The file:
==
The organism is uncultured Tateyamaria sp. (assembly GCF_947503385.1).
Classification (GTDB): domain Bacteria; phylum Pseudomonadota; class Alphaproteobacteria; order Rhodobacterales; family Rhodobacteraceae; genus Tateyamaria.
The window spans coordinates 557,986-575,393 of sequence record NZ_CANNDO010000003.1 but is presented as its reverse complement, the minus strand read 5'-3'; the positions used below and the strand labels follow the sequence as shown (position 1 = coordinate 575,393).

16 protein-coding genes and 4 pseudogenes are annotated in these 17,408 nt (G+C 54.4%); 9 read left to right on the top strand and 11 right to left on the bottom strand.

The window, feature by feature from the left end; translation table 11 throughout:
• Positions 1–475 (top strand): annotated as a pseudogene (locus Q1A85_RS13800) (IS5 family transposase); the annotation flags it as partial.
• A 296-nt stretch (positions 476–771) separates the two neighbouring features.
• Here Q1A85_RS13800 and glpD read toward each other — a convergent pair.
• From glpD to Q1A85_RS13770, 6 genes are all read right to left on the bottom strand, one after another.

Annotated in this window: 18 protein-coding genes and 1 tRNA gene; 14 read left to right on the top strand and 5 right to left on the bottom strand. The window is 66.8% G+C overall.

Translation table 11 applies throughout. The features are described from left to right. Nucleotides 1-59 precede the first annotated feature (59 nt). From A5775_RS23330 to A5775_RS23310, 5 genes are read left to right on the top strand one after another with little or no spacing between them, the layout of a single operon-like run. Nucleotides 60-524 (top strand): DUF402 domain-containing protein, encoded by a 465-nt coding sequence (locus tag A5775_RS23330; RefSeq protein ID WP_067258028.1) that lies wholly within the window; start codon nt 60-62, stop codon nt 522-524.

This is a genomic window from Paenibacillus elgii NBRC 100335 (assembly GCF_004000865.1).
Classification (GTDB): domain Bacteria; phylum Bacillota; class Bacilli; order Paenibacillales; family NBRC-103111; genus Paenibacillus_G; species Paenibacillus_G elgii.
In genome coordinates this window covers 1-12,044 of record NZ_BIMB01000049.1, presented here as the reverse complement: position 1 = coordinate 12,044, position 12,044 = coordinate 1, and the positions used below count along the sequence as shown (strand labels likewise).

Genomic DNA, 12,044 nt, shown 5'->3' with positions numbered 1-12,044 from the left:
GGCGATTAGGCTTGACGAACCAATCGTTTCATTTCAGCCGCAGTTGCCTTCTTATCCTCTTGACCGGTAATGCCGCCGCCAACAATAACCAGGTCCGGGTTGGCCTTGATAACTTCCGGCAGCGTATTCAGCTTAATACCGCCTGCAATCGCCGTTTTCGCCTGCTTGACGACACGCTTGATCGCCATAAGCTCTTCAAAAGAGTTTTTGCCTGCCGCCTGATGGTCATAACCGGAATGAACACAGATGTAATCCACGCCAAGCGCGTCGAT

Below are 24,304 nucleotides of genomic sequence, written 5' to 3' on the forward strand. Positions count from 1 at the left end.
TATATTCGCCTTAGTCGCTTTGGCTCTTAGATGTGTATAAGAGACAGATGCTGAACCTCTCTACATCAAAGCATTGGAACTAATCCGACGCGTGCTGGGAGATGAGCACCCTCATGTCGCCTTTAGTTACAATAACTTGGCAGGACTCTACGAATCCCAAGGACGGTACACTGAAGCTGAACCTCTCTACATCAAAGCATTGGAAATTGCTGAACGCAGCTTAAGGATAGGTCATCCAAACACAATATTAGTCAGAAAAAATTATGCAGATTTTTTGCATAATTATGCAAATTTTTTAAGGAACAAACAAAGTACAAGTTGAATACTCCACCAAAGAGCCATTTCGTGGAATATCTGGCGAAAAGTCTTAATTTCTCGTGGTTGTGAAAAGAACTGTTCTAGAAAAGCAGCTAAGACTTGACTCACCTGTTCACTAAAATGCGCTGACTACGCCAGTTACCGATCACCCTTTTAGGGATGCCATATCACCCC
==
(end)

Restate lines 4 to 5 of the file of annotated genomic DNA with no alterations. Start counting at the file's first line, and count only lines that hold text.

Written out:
16 protein-coding genes and 4 pseudogenes are annotated in these 17,408 nt (G+C 54.4%); 9 read left to right on the top strand and 11 right to left on the bottom strand.

The window, feature by feature from the left end; translation table 11 throughout: